• As we fixate more and more on the current price of our fall harvested grains, let’s also think a little about some related farm marketing decisions.
Two things we may want to put through our trusty farm management calculator are; 1) what will it cost us to put grain in long-term storage, and 2) what is the economic gain of marketing our corn stalks?
Cost of storing grain
The availability of storage adds flexibility to a grain farming program. As part of our harvesting system, storage facilities increase the rate at which harvesting can be completed by decreasing the time spent transporting and unloading grain.
Long-term storage also enables the producer to use marketing tools that may be able to capture seasonal price increases and/or better basis levels following harvest. The proper use of storage can increase a producer’s income.
However, maximum storage income results from selective rather than continuous use of storage facilities. Increased income does not always translate into increased profit.
The cost components of storing grain versus selling at harvest are:
• Storage facility cost — we pay this cost if we use storage in any particular year or not
• Interest on grain inventory — putting grain in the bin will have an interest cost of roughly $0.04 per month for each bushel of corn and $0.09 per month for soybeans this year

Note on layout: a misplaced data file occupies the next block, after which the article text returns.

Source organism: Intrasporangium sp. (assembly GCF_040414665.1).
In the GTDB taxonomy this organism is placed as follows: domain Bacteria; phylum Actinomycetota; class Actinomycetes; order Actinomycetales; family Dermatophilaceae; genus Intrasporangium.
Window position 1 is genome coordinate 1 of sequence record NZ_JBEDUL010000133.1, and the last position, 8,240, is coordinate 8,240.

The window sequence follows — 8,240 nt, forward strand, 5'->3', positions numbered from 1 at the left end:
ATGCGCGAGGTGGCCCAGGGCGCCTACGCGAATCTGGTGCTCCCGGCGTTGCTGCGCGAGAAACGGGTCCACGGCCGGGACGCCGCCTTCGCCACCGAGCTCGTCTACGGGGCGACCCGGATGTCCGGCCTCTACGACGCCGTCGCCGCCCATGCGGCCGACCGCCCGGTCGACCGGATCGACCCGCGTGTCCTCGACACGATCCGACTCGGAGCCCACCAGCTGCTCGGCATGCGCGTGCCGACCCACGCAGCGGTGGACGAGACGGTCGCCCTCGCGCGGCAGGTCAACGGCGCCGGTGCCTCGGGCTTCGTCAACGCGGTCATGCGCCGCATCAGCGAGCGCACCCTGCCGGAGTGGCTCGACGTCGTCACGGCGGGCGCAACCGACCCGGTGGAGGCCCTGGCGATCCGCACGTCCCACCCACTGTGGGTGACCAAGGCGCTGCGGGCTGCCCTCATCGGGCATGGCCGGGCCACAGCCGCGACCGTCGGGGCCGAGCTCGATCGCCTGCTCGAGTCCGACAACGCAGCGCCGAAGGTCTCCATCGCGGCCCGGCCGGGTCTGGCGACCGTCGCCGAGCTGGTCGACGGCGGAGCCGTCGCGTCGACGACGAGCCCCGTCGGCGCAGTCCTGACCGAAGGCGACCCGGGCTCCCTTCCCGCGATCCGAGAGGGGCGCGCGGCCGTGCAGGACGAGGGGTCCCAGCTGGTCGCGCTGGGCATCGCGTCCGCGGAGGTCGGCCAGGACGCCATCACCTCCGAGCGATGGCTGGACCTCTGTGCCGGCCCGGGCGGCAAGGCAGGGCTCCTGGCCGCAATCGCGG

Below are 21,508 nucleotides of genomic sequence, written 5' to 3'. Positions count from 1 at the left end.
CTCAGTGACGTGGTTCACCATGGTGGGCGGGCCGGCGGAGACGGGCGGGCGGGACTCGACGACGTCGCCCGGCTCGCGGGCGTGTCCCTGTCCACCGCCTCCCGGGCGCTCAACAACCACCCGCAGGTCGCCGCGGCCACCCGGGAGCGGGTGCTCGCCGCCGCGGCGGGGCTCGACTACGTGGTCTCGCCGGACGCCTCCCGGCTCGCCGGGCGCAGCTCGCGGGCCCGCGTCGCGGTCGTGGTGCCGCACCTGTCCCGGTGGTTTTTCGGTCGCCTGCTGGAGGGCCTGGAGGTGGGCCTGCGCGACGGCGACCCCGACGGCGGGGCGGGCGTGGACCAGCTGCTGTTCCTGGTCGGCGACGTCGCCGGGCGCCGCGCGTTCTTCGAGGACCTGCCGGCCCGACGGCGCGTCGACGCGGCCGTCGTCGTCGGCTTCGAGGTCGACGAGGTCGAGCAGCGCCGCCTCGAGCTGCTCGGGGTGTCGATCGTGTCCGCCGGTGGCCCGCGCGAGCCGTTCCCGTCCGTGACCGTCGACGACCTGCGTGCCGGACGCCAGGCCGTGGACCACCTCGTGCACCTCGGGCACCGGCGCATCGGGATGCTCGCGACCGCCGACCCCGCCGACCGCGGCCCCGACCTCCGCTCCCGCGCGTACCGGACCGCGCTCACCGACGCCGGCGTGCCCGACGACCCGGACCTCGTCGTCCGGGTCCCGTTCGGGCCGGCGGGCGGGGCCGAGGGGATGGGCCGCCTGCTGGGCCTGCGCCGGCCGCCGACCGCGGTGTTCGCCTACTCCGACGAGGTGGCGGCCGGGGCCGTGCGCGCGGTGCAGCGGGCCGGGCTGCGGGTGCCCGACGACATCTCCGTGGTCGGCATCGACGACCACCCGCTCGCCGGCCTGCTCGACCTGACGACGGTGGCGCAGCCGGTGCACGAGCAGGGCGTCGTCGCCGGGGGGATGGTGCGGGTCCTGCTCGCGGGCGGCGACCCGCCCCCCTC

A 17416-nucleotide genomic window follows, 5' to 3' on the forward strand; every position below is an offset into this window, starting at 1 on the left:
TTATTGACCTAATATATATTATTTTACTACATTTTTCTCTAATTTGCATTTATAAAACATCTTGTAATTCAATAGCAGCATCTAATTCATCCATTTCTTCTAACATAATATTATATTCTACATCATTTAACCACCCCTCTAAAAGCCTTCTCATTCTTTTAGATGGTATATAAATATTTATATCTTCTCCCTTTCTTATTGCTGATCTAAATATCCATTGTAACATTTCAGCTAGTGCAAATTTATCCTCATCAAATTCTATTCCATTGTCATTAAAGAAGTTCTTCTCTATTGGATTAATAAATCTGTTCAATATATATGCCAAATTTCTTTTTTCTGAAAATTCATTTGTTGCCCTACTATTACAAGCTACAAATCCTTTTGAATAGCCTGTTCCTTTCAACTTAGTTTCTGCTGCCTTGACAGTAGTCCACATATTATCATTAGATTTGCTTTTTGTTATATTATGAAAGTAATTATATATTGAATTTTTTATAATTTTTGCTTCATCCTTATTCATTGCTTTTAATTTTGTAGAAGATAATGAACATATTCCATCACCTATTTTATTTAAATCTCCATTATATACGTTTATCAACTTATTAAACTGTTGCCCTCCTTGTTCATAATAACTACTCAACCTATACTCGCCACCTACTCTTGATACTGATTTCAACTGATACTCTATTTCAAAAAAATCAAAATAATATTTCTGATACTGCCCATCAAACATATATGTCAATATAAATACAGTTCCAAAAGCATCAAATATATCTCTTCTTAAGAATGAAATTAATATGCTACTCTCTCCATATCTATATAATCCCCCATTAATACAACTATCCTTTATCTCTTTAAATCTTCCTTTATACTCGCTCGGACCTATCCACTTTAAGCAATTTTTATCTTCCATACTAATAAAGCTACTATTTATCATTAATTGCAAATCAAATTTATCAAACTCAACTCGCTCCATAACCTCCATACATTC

• Extra drying of corn — long-term storage requires moisture lower than what we can deliver at harvest
• Extra corn shrinkage
• Extra handling cost — commonly called in & out costs
• Potential quality deterioration
Let’s not store our 2013 harvest unless we understand the true costs and have a reasonable expectation to recover these expenses.
Click here for a detailed spreadsheet to assist with our decision making.
Estimating the value of corn stalks
Following harvest, corn stalks are an abundant source of winter feed for low maintenance ruminant livestock. When supplemented with protein, vitamins, and minerals, stalks can supply the nutritional needs of livestock in moderately good body condition during fall and early winter.
Corn stalks are also in demand for livestock bedding, mushroom soil composting, and are a potential feedstock for the production of ethanol.
The obvious advantage of utilizing corn stalks is the wide availability. This has created a small, but important market for stalks as a harvested product and as a standing crop in the field.
As with any market a price must be determined. Three general approaches can be used to help us understand the cost items we are confronted with when considering corn stalk marketing and how to set a price. These concepts include:
• What is the value to the purchaser, based on feedstuffs replaced by corn stalks? If we explore the energy, protein and mineral components of feeding corn stalks we estimate roughly $70 worth of purchased feed can be replaced per ton of stalks fed.
• What is the cost to the seller of harvesting the stalks and replacing lost crop nutrients? At least $40 worth of time, equipment, fuel and soil quality is removed from our farm enterprise for every ton of stalks we may market to someone off the farm. This does not account for the soil organic matter available from keeping our corn stalks on the farm, or any off farm transportation.
• What are stalks selling for on the market? Check your local markets as this figure fluctuates widely across location and seasonal demand.
Click here for a detailed spreadsheet highlighting the array of expenses when considering corn stalk marketing.
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